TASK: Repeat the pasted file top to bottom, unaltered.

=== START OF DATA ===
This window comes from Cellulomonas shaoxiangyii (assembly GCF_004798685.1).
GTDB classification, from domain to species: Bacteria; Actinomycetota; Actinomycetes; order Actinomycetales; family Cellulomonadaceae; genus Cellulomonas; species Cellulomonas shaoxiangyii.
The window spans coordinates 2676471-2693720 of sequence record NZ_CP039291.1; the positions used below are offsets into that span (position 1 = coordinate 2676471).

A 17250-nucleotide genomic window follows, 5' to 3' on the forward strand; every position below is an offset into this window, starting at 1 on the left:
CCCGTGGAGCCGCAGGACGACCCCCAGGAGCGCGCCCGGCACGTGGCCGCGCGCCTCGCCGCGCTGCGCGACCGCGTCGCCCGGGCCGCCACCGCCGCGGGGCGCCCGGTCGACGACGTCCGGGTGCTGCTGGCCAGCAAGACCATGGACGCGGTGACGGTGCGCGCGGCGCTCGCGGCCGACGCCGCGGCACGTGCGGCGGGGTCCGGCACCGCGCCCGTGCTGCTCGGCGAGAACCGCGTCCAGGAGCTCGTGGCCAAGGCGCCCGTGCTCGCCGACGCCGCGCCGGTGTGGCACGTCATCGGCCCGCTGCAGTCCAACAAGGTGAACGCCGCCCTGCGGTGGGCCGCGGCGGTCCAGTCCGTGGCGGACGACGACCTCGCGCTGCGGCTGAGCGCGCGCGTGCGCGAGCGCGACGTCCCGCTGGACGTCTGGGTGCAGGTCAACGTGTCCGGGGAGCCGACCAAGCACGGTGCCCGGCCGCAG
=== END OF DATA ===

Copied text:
This window comes from Cellulomonas shaoxiangyii (assembly GCF_004798685.1).
GTDB classification, from domain to species: Bacteria; Actinomycetota; Actinomycetes; order Actinomycetales; family Cellulomonadaceae; genus Cellulomonas; species Cellulomonas shaoxiangyii.
The window spans coordinates 2676471-2693720 of sequence record NZ_CP039291.1; the positions used below are offsets into that span (position 1 = coordinate 2676471).

A 17250-nucleotide genomic window follows, 5' to 3' on the forward strand; every position below is an offset into this window, starting at 1 on the left:
CCCGTGGAGCCGCAGGACGACCCCCAGGAGCGCGCCCGGCACGTGGCCGCGCGCCTCGCCGCGCTGCGCGACCGCGTCGCCCGGGCCGCCACCGCCGCGGGGCGCCCGGTCGACGACGTCCGGGTGCTGCTGGCCAGCAAGACCATGGACGCGGTGACGGTGCGCGCGGCGCTCGCGGCCGACGCCGCGGCACGTGCGGCGGGGTCCGGCACCGCGCCCGTGCTGCTCGGCGAGAACCGCGTCCAGGAGCTCGTGGCCAAGGCGCCCGTGCTCGCCGACGCCGCGCCGGTGTGGCACGTCATCGGCCCGCTGCAGTCCAACAAGGTGAACGCCGCCCTGCGGTGGGCCGCGGCGGTCCAGTCCGTGGCGGACGACGACCTCGCGCTGCGGCTGAGCGCGCGCGTGCGCGAGCGCGACGTCCCGCTGGACGTCTGGGTGCAGGTCAACGTGTCCGGGGAGCCGACCAAGCACGGTGCCCGGCCGCAG